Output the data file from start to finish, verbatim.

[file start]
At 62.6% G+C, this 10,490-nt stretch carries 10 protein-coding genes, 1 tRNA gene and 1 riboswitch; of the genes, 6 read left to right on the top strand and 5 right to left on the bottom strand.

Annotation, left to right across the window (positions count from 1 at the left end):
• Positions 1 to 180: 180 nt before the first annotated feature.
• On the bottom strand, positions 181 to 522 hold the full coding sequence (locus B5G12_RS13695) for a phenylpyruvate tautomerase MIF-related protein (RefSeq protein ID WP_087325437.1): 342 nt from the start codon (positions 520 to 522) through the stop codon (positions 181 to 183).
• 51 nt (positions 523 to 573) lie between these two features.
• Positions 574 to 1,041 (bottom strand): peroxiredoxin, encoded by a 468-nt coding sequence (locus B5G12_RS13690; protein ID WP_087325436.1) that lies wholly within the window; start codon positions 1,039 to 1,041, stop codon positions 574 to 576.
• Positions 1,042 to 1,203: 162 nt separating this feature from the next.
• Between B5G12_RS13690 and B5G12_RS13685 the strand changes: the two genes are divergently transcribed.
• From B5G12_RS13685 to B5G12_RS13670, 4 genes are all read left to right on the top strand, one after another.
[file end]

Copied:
At 62.6% G+C, this 10,490-nt stretch carries 10 protein-coding genes, 1 tRNA gene and 1 riboswitch; of the genes, 6 read left to right on the top strand and 5 right to left on the bottom strand.

Annotation, left to right across the window (positions count from 1 at the left end):
• Positions 1 to 180: 180 nt before the first annotated feature.
• On the bottom strand, positions 181 to 522 hold the full coding sequence (locus B5G12_RS13695) for a phenylpyruvate tautomerase MIF-related protein (RefSeq protein ID WP_087325437.1): 342 nt from the start codon (positions 520 to 522) through the stop codon (positions 181 to 183).
• 51 nt (positions 523 to 573) lie between these two features.
• Positions 574 to 1,041 (bottom strand): peroxiredoxin, encoded by a 468-nt coding sequence (locus B5G12_RS13690; protein ID WP_087325436.1) that lies wholly within the window; start codon positions 1,039 to 1,041, stop codon positions 574 to 576.
• Positions 1,042 to 1,203: 162 nt separating this feature from the next.
• Between B5G12_RS13690 and B5G12_RS13685 the strand changes: the two genes are divergently transcribed.
• From B5G12_RS13685 to B5G12_RS13670, 4 genes are all read left to right on the top strand, one after another.